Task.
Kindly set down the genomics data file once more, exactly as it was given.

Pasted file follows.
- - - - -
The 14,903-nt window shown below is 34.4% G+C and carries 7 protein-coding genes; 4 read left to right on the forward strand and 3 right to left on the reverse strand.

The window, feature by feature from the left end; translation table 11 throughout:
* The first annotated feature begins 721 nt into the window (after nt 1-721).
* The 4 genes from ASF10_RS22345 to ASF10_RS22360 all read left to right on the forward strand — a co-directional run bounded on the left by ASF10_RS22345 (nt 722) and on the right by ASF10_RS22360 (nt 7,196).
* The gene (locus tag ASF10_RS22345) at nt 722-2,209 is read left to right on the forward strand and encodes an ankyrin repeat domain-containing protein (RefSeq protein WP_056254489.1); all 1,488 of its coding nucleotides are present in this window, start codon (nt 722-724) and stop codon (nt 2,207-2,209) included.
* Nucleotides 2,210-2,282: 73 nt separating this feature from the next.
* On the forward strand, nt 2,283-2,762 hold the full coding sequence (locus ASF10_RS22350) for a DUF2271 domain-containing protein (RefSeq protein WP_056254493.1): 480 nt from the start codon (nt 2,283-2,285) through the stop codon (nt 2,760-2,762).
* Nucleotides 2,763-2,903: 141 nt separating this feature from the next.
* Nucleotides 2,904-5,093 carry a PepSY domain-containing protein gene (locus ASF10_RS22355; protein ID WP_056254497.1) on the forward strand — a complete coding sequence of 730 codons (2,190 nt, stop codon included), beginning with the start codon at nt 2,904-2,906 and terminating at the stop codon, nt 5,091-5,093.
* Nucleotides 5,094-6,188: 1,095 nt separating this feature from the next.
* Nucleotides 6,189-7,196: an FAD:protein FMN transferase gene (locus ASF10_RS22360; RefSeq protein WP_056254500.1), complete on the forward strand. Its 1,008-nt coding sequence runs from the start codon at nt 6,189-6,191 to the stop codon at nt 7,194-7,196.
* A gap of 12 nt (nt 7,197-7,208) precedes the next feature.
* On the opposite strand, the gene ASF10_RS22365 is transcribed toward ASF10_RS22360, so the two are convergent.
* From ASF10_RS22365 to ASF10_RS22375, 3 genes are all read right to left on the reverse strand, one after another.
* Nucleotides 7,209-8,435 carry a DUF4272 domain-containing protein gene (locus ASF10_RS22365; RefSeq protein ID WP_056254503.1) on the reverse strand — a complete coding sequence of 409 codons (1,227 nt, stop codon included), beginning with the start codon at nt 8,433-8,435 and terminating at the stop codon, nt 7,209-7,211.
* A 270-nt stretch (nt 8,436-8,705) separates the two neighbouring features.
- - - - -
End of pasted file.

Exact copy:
The 14,903-nt window shown below is 34.4% G+C and carries 7 protein-coding genes; 4 read left to right on the forward strand and 3 right to left on the reverse strand.

The window, feature by feature from the left end; translation table 11 throughout:
* The first annotated feature begins 721 nt into the window (after nt 1-721).
* The 4 genes from ASF10_RS22345 to ASF10_RS22360 all read left to right on the forward strand — a co-directional run bounded on the left by ASF10_RS22345 (nt 722) and on the right by ASF10_RS22360 (nt 7,196).
* The gene (locus tag ASF10_RS22345) at nt 722-2,209 is read left to right on the forward strand and encodes an ankyrin repeat domain-containing protein (RefSeq protein WP_056254489.1); all 1,488 of its coding nucleotides are present in this window, start codon (nt 722-724) and stop codon (nt 2,207-2,209) included.
* Nucleotides 2,210-2,282: 73 nt separating this feature from the next.
* On the forward strand, nt 2,283-2,762 hold the full coding sequence (locus ASF10_RS22350) for a DUF2271 domain-containing protein (RefSeq protein WP_056254493.1): 480 nt from the start codon (nt 2,283-2,285) through the stop codon (nt 2,760-2,762).
* Nucleotides 2,763-2,903: 141 nt separating this feature from the next.
* Nucleotides 2,904-5,093 carry a PepSY domain-containing protein gene (locus ASF10_RS22355; protein ID WP_056254497.1) on the forward strand — a complete coding sequence of 730 codons (2,190 nt, stop codon included), beginning with the start codon at nt 2,904-2,906 and terminating at the stop codon, nt 5,091-5,093.
* Nucleotides 5,094-6,188: 1,095 nt separating this feature from the next.
* Nucleotides 6,189-7,196: an FAD:protein FMN transferase gene (locus ASF10_RS22360; RefSeq protein WP_056254500.1), complete on the forward strand. Its 1,008-nt coding sequence runs from the start codon at nt 6,189-6,191 to the stop codon at nt 7,194-7,196.
* A gap of 12 nt (nt 7,197-7,208) precedes the next feature.
* On the opposite strand, the gene ASF10_RS22365 is transcribed toward ASF10_RS22360, so the two are convergent.
* From ASF10_RS22365 to ASF10_RS22375, 3 genes are all read right to left on the reverse strand, one after another.
* Nucleotides 7,209-8,435 carry a DUF4272 domain-containing protein gene (locus ASF10_RS22365; RefSeq protein ID WP_056254503.1) on the reverse strand — a complete coding sequence of 409 codons (1,227 nt, stop codon included), beginning with the start codon at nt 8,433-8,435 and terminating at the stop codon, nt 7,209-7,211.
* A 270-nt stretch (nt 8,436-8,705) separates the two neighbouring features.